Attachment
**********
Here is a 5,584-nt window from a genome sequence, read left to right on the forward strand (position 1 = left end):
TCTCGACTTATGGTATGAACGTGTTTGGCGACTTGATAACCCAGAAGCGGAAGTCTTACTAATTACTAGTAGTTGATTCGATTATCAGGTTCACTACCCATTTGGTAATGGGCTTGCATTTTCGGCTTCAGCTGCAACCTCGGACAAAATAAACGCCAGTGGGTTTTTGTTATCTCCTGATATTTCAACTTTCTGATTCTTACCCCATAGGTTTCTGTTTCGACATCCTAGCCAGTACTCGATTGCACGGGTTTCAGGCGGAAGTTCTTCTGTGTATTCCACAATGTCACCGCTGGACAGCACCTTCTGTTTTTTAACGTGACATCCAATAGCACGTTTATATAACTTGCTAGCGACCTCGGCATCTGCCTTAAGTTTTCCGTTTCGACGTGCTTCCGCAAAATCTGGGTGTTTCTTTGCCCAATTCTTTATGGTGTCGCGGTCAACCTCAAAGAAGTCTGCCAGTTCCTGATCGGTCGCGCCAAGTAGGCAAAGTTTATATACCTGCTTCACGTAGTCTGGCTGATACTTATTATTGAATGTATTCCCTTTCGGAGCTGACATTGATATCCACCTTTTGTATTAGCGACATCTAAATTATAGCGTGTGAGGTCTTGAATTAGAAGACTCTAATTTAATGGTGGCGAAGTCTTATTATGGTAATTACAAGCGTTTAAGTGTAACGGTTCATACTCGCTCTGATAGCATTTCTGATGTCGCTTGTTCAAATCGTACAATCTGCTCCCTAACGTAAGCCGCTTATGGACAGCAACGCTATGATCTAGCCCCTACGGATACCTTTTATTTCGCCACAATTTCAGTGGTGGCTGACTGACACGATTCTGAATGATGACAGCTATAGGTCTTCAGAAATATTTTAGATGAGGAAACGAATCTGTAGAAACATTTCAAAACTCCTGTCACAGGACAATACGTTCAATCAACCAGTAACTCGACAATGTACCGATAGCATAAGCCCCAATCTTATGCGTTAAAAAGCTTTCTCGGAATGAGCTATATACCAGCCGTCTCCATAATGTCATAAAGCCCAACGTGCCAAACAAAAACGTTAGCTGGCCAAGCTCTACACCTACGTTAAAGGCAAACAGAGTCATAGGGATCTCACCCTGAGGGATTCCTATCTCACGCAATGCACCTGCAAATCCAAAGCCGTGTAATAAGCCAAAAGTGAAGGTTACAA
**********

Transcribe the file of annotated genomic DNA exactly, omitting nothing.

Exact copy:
Here is a 5,584-nt window from a genome sequence, read left to right on the forward strand (position 1 = left end):
TCTCGACTTATGGTATGAACGTGTTTGGCGACTTGATAACCCAGAAGCGGAAGTCTTACTAATTACTAGTAGTTGATTCGATTATCAGGTTCACTACCCATTTGGTAATGGGCTTGCATTTTCGGCTTCAGCTGCAACCTCGGACAAAATAAACGCCAGTGGGTTTTTGTTATCTCCTGATATTTCAACTTTCTGATTCTTACCCCATAGGTTTCTGTTTCGACATCCTAGCCAGTACTCGATTGCACGGGTTTCAGGCGGAAGTTCTTCTGTGTATTCCACAATGTCACCGCTGGACAGCACCTTCTGTTTTTTAACGTGACATCCAATAGCACGTTTATATAACTTGCTAGCGACCTCGGCATCTGCCTTAAGTTTTCCGTTTCGACGTGCTTCCGCAAAATCTGGGTGTTTCTTTGCCCAATTCTTTATGGTGTCGCGGTCAACCTCAAAGAAGTCTGCCAGTTCCTGATCGGTCGCGCCAAGTAGGCAAAGTTTATATACCTGCTTCACGTAGTCTGGCTGATACTTATTATTGAATGTATTCCCTTTCGGAGCTGACATTGATATCCACCTTTTGTATTAGCGACATCTAAATTATAGCGTGTGAGGTCTTGAATTAGAAGACTCTAATTTAATGGTGGCGAAGTCTTATTATGGTAATTACAAGCGTTTAAGTGTAACGGTTCATACTCGCTCTGATAGCATTTCTGATGTCGCTTGTTCAAATCGTACAATCTGCTCCCTAACGTAAGCCGCTTATGGACAGCAACGCTATGATCTAGCCCCTACGGATACCTTTTATTTCGCCACAATTTCAGTGGTGGCTGACTGACACGATTCTGAATGATGACAGCTATAGGTCTTCAGAAATATTTTAGATGAGGAAACGAATCTGTAGAAACATTTCAAAACTCCTGTCACAGGACAATACGTTCAATCAACCAGTAACTCGACAATGTACCGATAGCATAAGCCCCAATCTTATGCGTTAAAAAGCTTTCTCGGAATGAGCTATATACCAGCCGTCTCCATAATGTCATAAAGCCCAACGTGCCAAACAAAAACGTTAGCTGGCCAAGCTCTACACCTACGTTAAAGGCAAACAGAGTCATAGGGATCTCACCCTGAGGGATTCCTATCTCACGCAATGCACCTGCAAATCCAAAGCCGTGTAATAAGCCAAAAGTGAAGGTTACAA